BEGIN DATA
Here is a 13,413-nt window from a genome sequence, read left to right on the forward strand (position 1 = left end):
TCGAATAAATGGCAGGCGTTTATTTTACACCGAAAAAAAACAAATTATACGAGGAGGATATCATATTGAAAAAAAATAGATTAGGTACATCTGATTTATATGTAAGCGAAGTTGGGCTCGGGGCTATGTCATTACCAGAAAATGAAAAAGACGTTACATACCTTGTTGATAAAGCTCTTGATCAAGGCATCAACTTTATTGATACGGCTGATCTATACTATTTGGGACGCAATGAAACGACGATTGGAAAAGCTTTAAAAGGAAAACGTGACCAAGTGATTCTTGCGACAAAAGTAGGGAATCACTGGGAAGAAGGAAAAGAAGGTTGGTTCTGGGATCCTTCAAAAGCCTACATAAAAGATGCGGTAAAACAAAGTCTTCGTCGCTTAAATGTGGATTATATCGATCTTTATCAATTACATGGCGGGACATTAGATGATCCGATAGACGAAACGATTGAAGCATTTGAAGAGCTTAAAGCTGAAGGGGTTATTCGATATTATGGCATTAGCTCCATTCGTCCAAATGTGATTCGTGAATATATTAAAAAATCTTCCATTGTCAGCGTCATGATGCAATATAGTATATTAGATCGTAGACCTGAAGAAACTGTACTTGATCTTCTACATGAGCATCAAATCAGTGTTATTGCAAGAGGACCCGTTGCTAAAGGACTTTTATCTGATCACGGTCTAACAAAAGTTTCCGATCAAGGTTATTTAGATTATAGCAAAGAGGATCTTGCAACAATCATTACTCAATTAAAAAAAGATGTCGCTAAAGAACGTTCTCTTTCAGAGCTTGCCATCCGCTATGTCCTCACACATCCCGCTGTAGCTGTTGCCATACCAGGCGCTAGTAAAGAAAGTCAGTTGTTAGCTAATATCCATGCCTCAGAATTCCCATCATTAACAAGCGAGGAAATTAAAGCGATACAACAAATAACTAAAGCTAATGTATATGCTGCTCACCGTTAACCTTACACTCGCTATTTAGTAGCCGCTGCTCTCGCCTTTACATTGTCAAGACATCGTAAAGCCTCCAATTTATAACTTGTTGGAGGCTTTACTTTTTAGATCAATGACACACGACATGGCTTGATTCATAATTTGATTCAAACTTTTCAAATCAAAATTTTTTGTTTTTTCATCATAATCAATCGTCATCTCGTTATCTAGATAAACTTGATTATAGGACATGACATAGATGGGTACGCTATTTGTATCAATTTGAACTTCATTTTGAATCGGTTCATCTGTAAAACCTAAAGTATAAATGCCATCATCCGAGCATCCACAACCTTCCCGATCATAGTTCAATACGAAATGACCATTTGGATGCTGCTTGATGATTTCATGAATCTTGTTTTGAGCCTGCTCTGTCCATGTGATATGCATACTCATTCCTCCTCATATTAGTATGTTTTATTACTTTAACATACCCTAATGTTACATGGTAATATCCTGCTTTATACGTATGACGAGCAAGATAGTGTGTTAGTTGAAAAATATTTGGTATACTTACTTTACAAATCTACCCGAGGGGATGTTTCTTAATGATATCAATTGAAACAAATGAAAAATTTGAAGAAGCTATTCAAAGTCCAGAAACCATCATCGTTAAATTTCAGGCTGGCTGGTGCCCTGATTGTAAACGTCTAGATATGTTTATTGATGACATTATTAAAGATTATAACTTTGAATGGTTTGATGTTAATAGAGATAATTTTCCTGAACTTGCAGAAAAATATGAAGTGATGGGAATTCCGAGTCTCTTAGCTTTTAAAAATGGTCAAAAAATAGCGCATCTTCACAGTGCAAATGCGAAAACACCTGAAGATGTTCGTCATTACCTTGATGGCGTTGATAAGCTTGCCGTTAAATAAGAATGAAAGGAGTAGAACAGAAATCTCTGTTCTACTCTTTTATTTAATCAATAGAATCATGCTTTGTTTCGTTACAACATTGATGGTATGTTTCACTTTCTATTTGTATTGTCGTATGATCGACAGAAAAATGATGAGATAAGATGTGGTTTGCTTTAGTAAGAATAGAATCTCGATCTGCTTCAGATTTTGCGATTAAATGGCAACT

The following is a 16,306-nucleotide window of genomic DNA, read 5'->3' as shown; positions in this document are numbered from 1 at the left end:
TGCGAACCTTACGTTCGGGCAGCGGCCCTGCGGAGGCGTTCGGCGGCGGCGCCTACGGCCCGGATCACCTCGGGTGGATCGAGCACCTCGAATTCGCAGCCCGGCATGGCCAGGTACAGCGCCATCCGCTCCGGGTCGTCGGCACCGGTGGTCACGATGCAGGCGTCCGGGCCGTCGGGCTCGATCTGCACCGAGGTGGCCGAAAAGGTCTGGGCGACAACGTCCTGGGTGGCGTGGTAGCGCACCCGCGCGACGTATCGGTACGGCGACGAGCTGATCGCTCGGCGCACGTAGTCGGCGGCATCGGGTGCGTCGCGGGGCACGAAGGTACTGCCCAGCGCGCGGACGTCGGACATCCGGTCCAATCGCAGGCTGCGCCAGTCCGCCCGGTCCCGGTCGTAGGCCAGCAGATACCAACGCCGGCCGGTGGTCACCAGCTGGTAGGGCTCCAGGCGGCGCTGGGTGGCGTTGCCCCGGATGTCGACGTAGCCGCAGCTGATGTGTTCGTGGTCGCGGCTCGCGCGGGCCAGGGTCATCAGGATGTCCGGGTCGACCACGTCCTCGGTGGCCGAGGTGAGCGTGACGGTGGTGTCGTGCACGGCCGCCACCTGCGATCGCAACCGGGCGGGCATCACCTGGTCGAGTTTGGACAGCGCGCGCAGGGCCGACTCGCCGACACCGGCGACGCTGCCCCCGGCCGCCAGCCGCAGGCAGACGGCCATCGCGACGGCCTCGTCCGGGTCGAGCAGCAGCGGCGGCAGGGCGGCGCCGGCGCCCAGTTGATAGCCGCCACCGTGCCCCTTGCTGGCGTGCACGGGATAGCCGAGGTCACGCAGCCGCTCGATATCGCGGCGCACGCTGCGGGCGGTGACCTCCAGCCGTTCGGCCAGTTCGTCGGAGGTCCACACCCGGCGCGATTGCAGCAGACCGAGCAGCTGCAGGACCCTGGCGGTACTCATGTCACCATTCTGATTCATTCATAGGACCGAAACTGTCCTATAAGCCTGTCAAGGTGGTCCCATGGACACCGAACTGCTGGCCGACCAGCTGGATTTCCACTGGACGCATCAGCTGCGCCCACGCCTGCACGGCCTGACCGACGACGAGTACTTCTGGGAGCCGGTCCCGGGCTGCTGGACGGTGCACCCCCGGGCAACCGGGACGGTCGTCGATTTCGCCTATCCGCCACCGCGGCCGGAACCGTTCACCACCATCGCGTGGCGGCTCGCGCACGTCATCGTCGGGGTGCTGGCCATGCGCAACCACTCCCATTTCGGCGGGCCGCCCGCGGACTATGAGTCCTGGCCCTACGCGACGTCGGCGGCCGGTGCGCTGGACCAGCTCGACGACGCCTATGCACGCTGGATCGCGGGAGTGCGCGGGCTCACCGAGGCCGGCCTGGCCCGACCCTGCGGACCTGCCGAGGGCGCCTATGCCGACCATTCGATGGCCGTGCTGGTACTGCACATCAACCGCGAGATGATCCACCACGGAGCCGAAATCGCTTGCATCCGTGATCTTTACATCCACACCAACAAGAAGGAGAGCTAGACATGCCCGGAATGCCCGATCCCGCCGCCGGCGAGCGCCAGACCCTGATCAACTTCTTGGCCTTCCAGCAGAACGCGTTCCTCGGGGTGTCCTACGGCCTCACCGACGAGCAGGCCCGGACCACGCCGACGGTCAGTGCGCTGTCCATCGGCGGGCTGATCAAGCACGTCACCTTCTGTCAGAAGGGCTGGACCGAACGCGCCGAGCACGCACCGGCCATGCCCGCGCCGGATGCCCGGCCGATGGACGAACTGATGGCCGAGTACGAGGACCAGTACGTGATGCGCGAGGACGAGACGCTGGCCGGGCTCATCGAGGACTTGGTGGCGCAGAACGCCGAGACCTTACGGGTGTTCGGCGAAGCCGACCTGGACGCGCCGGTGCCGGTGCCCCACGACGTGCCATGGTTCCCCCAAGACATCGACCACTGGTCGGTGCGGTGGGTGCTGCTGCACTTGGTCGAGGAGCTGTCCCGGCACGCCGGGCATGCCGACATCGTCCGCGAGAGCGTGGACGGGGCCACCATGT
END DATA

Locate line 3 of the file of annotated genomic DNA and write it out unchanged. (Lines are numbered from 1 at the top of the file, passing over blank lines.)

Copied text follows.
The following is a 16,306-nucleotide window of genomic DNA, read 5'->3' as shown; positions in this document are numbered from 1 at the left end: